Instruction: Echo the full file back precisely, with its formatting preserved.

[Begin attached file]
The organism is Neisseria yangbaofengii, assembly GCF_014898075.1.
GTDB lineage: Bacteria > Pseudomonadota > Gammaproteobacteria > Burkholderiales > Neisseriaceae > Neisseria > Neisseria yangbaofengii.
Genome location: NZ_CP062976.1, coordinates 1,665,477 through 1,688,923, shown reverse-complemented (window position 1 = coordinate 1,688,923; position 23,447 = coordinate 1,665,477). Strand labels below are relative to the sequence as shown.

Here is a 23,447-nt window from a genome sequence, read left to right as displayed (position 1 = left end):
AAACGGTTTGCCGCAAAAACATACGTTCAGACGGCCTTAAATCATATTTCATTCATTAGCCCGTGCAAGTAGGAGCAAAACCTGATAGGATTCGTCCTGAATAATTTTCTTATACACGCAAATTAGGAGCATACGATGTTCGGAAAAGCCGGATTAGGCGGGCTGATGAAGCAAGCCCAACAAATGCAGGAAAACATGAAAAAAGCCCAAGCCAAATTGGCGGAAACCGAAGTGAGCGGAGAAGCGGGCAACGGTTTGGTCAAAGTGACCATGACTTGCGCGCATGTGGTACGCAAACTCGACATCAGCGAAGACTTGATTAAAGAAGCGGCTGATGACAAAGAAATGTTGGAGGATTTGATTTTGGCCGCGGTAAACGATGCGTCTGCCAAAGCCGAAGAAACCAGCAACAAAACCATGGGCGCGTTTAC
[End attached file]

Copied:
The organism is Neisseria yangbaofengii, assembly GCF_014898075.1.
GTDB lineage: Bacteria > Pseudomonadota > Gammaproteobacteria > Burkholderiales > Neisseriaceae > Neisseria > Neisseria yangbaofengii.
Genome location: NZ_CP062976.1, coordinates 1,665,477 through 1,688,923, shown reverse-complemented (window position 1 = coordinate 1,688,923; position 23,447 = coordinate 1,665,477). Strand labels below are relative to the sequence as shown.

Here is a 23,447-nt window from a genome sequence, read left to right as displayed (position 1 = left end):
AAACGGTTTGCCGCAAAAACATACGTTCAGACGGCCTTAAATCATATTTCATTCATTAGCCCGTGCAAGTAGGAGCAAAACCTGATAGGATTCGTCCTGAATAATTTTCTTATACACGCAAATTAGGAGCATACGATGTTCGGAAAAGCCGGATTAGGCGGGCTGATGAAGCAAGCCCAACAAATGCAGGAAAACATGAAAAAAGCCCAAGCCAAATTGGCGGAAACCGAAGTGAGCGGAGAAGCGGGCAACGGTTTGGTCAAAGTGACCATGACTTGCGCGCATGTGGTACGCAAACTCGACATCAGCGAAGACTTGATTAAAGAAGCGGCTGATGACAAAGAAATGTTGGAGGATTTGATTTTGGCCGCGGTAAACGATGCGTCTGCCAAAGCCGAAGAAACCAGCAACAAAACCATGGGCGCGTTTAC